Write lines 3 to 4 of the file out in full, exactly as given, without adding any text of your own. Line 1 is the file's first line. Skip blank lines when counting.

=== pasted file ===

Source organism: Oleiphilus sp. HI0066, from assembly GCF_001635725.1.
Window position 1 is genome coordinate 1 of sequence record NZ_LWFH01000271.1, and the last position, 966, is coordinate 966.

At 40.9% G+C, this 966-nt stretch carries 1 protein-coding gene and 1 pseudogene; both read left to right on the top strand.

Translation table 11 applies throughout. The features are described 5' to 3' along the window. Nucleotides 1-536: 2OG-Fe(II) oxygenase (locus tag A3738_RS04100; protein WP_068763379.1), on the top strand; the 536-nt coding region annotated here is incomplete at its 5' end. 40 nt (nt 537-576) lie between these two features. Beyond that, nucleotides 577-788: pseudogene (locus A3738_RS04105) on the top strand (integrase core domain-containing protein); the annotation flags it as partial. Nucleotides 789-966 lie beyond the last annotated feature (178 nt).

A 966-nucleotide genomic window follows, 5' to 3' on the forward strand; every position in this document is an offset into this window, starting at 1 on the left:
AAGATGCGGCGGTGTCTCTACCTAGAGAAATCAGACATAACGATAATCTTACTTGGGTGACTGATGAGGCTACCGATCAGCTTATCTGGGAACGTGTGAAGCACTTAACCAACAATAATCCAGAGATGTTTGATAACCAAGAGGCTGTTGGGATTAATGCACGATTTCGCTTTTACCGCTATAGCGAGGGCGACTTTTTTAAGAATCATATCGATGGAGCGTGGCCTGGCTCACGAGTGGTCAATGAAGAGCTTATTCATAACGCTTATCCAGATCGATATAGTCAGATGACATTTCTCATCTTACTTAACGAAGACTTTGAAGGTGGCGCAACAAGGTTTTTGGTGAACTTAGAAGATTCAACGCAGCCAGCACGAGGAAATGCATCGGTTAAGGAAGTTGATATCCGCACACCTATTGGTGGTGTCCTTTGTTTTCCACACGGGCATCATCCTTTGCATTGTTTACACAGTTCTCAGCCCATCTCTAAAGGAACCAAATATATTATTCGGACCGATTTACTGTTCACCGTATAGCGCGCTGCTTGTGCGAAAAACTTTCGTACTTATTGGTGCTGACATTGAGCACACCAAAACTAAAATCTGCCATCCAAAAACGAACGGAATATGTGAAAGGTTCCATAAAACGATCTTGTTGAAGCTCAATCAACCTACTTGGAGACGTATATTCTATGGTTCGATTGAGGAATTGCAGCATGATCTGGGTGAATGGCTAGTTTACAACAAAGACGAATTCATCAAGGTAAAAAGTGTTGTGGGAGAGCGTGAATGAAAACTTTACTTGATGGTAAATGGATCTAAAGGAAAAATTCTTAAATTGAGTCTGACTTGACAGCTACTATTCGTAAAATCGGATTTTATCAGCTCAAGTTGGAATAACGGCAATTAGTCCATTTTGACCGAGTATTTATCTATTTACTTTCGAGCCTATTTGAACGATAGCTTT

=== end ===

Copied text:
At 40.9% G+C, this 966-nt stretch carries 1 protein-coding gene and 1 pseudogene; both read left to right on the top strand.

Translation table 11 applies throughout. The features are described 5' to 3' along the window. Nucleotides 1-536: 2OG-Fe(II) oxygenase (locus tag A3738_RS04100; protein WP_068763379.1), on the top strand; the 536-nt coding region annotated here is incomplete at its 5' end. 40 nt (nt 537-576) lie between these two features. Beyond that, nucleotides 577-788: pseudogene (locus A3738_RS04105) on the top strand (integrase core domain-containing protein); the annotation flags it as partial. Nucleotides 789-966 lie beyond the last annotated feature (178 nt).